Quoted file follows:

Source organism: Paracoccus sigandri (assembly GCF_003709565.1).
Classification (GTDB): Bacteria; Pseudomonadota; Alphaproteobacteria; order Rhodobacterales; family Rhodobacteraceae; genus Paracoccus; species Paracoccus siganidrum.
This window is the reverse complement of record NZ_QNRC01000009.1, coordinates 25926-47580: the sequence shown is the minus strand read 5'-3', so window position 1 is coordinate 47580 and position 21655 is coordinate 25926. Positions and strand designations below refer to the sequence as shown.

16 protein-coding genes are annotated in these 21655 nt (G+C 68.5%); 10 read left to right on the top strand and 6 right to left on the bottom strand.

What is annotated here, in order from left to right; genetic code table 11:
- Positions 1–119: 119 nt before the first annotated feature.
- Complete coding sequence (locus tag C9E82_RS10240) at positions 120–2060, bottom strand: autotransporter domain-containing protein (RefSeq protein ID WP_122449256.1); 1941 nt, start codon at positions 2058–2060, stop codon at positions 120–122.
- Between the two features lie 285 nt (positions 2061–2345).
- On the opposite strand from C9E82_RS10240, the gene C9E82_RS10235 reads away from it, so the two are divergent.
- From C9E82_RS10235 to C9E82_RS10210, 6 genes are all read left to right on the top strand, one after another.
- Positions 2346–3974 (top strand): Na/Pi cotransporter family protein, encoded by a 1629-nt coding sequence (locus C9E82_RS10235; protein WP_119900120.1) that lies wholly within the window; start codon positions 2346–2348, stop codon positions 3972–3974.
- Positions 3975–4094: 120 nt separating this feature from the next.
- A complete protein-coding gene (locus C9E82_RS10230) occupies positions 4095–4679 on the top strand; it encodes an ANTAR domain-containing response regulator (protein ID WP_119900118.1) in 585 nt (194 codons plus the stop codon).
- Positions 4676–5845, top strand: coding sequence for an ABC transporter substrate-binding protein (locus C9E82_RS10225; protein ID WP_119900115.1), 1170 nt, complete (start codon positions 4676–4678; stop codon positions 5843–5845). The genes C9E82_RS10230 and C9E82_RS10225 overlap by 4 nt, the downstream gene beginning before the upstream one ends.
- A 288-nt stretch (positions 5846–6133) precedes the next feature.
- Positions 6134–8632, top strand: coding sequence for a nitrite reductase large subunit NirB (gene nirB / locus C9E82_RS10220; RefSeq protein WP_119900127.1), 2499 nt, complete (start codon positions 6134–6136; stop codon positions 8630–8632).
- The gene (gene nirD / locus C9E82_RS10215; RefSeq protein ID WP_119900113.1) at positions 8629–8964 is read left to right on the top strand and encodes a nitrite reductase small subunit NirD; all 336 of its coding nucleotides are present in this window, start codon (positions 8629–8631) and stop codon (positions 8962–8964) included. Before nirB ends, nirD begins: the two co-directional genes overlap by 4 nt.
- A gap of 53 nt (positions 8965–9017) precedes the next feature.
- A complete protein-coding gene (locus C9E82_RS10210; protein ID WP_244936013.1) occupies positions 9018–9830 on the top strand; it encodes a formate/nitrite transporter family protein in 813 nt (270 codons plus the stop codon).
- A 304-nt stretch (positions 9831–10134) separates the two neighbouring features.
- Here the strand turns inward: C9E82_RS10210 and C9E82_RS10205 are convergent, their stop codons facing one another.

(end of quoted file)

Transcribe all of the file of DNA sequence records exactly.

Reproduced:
Source organism: Paracoccus sigandri (assembly GCF_003709565.1).
Classification (GTDB): Bacteria; Pseudomonadota; Alphaproteobacteria; order Rhodobacterales; family Rhodobacteraceae; genus Paracoccus; species Paracoccus siganidrum.
This window is the reverse complement of record NZ_QNRC01000009.1, coordinates 25926-47580: the sequence shown is the minus strand read 5'-3', so window position 1 is coordinate 47580 and position 21655 is coordinate 25926. Positions and strand designations below refer to the sequence as shown.

16 protein-coding genes are annotated in these 21655 nt (G+C 68.5%); 10 read left to right on the top strand and 6 right to left on the bottom strand.

What is annotated here, in order from left to right; genetic code table 11:
- Positions 1–119: 119 nt before the first annotated feature.
- Complete coding sequence (locus tag C9E82_RS10240) at positions 120–2060, bottom strand: autotransporter domain-containing protein (RefSeq protein ID WP_122449256.1); 1941 nt, start codon at positions 2058–2060, stop codon at positions 120–122.
- Between the two features lie 285 nt (positions 2061–2345).
- On the opposite strand from C9E82_RS10240, the gene C9E82_RS10235 reads away from it, so the two are divergent.
- From C9E82_RS10235 to C9E82_RS10210, 6 genes are all read left to right on the top strand, one after another.
- Positions 2346–3974 (top strand): Na/Pi cotransporter family protein, encoded by a 1629-nt coding sequence (locus C9E82_RS10235; protein WP_119900120.1) that lies wholly within the window; start codon positions 2346–2348, stop codon positions 3972–3974.
- Positions 3975–4094: 120 nt separating this feature from the next.
- A complete protein-coding gene (locus C9E82_RS10230) occupies positions 4095–4679 on the top strand; it encodes an ANTAR domain-containing response regulator (protein ID WP_119900118.1) in 585 nt (194 codons plus the stop codon).
- Positions 4676–5845, top strand: coding sequence for an ABC transporter substrate-binding protein (locus C9E82_RS10225; protein ID WP_119900115.1), 1170 nt, complete (start codon positions 4676–4678; stop codon positions 5843–5845). The genes C9E82_RS10230 and C9E82_RS10225 overlap by 4 nt, the downstream gene beginning before the upstream one ends.
- A 288-nt stretch (positions 5846–6133) precedes the next feature.
- Positions 6134–8632, top strand: coding sequence for a nitrite reductase large subunit NirB (gene nirB / locus C9E82_RS10220; RefSeq protein WP_119900127.1), 2499 nt, complete (start codon positions 6134–6136; stop codon positions 8630–8632).
- The gene (gene nirD / locus C9E82_RS10215; RefSeq protein ID WP_119900113.1) at positions 8629–8964 is read left to right on the top strand and encodes a nitrite reductase small subunit NirD; all 336 of its coding nucleotides are present in this window, start codon (positions 8629–8631) and stop codon (positions 8962–8964) included. Before nirB ends, nirD begins: the two co-directional genes overlap by 4 nt.
- A gap of 53 nt (positions 8965–9017) precedes the next feature.
- A complete protein-coding gene (locus C9E82_RS10210; protein ID WP_244936013.1) occupies positions 9018–9830 on the top strand; it encodes a formate/nitrite transporter family protein in 813 nt (270 codons plus the stop codon).
- A 304-nt stretch (positions 9831–10134) separates the two neighbouring features.
- Here the strand turns inward: C9E82_RS10210 and C9E82_RS10205 are convergent, their stop codons facing one another.